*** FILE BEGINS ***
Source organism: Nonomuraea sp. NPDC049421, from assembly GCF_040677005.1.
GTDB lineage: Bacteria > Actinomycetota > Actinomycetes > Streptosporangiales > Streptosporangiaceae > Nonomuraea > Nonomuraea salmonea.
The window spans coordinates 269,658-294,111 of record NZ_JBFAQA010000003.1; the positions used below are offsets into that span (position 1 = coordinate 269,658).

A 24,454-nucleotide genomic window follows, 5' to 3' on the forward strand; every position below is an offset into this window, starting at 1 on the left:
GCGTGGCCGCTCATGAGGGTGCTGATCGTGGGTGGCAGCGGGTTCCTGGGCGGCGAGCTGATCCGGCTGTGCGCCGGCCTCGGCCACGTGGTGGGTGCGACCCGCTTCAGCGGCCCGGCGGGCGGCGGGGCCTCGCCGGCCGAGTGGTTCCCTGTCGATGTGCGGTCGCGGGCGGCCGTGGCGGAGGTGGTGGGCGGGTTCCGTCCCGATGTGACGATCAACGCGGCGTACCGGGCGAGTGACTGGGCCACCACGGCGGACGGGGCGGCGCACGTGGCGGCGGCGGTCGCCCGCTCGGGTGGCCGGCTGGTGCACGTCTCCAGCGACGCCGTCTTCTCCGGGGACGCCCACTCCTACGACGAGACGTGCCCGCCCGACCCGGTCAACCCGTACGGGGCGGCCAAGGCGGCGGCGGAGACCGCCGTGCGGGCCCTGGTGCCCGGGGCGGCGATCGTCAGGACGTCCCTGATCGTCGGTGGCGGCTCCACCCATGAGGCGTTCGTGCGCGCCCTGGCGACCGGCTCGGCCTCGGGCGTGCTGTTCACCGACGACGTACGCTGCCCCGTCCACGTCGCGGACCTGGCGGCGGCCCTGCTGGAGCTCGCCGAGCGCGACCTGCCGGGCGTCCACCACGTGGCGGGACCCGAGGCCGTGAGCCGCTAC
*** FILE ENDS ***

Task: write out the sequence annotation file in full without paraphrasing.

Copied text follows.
Source organism: Nonomuraea sp. NPDC049421, from assembly GCF_040677005.1.
GTDB lineage: Bacteria > Actinomycetota > Actinomycetes > Streptosporangiales > Streptosporangiaceae > Nonomuraea > Nonomuraea salmonea.
The window spans coordinates 269,658-294,111 of record NZ_JBFAQA010000003.1; the positions used below are offsets into that span (position 1 = coordinate 269,658).

A 24,454-nucleotide genomic window follows, 5' to 3' on the forward strand; every position below is an offset into this window, starting at 1 on the left:
GCGTGGCCGCTCATGAGGGTGCTGATCGTGGGTGGCAGCGGGTTCCTGGGCGGCGAGCTGATCCGGCTGTGCGCCGGCCTCGGCCACGTGGTGGGTGCGACCCGCTTCAGCGGCCCGGCGGGCGGCGGGGCCTCGCCGGCCGAGTGGTTCCCTGTCGATGTGCGGTCGCGGGCGGCCGTGGCGGAGGTGGTGGGCGGGTTCCGTCCCGATGTGACGATCAACGCGGCGTACCGGGCGAGTGACTGGGCCACCACGGCGGACGGGGCGGCGCACGTGGCGGCGGCGGTCGCCCGCTCGGGTGGCCGGCTGGTGCACGTCTCCAGCGACGCCGTCTTCTCCGGGGACGCCCACTCCTACGACGAGACGTGCCCGCCCGACCCGGTCAACCCGTACGGGGCGGCCAAGGCGGCGGCGGAGACCGCCGTGCGGGCCCTGGTGCCCGGGGCGGCGATCGTCAGGACGTCCCTGATCGTCGGTGGCGGCTCCACCCATGAGGCGTTCGTGCGCGCCCTGGCGACCGGCTCGGCCTCGGGCGTGCTGTTCACCGACGACGTACGCTGCCCCGTCCACGTCGCGGACCTGGCGGCGGCCCTGCTGGAGCTCGCCGAGCGCGACCTGCCGGGCGTCCACCACGTGGCGGGACCCGAGGCCGTGAGCCGCTAC